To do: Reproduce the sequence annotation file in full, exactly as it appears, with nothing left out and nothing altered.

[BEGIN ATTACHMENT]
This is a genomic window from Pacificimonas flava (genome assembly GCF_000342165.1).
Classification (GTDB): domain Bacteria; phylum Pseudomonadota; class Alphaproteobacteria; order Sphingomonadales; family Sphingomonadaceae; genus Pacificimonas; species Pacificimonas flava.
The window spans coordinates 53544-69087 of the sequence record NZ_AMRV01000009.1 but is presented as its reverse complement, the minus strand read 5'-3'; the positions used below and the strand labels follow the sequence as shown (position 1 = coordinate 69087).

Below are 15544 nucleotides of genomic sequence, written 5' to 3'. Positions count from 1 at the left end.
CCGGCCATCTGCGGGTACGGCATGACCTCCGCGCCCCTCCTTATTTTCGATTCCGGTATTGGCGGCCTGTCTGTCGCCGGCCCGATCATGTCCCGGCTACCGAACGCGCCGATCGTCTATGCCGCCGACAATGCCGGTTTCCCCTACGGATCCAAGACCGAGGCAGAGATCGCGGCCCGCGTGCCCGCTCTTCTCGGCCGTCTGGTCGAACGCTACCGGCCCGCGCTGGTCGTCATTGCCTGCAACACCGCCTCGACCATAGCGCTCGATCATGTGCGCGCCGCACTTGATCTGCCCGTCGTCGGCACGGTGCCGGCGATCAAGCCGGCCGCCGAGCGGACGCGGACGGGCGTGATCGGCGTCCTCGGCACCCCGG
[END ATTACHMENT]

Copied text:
This is a genomic window from Pacificimonas flava (genome assembly GCF_000342165.1).
Classification (GTDB): domain Bacteria; phylum Pseudomonadota; class Alphaproteobacteria; order Sphingomonadales; family Sphingomonadaceae; genus Pacificimonas; species Pacificimonas flava.
The window spans coordinates 53544-69087 of the sequence record NZ_AMRV01000009.1 but is presented as its reverse complement, the minus strand read 5'-3'; the positions used below and the strand labels follow the sequence as shown (position 1 = coordinate 69087).

Below are 15544 nucleotides of genomic sequence, written 5' to 3'. Positions count from 1 at the left end.
CCGGCCATCTGCGGGTACGGCATGACCTCCGCGCCCCTCCTTATTTTCGATTCCGGTATTGGCGGCCTGTCTGTCGCCGGCCCGATCATGTCCCGGCTACCGAACGCGCCGATCGTCTATGCCGCCGACAATGCCGGTTTCCCCTACGGATCCAAGACCGAGGCAGAGATCGCGGCCCGCGTGCCCGCTCTTCTCGGCCGTCTGGTCGAACGCTACCGGCCCGCGCTGGTCGTCATTGCCTGCAACACCGCCTCGACCATAGCGCTCGATCATGTGCGCGCCGCACTTGATCTGCCCGTCGTCGGCACGGTGCCGGCGATCAAGCCGGCCGCCGAGCGGACGCGGACGGGCGTGATCGGCGTCCTCGGCACCCCGG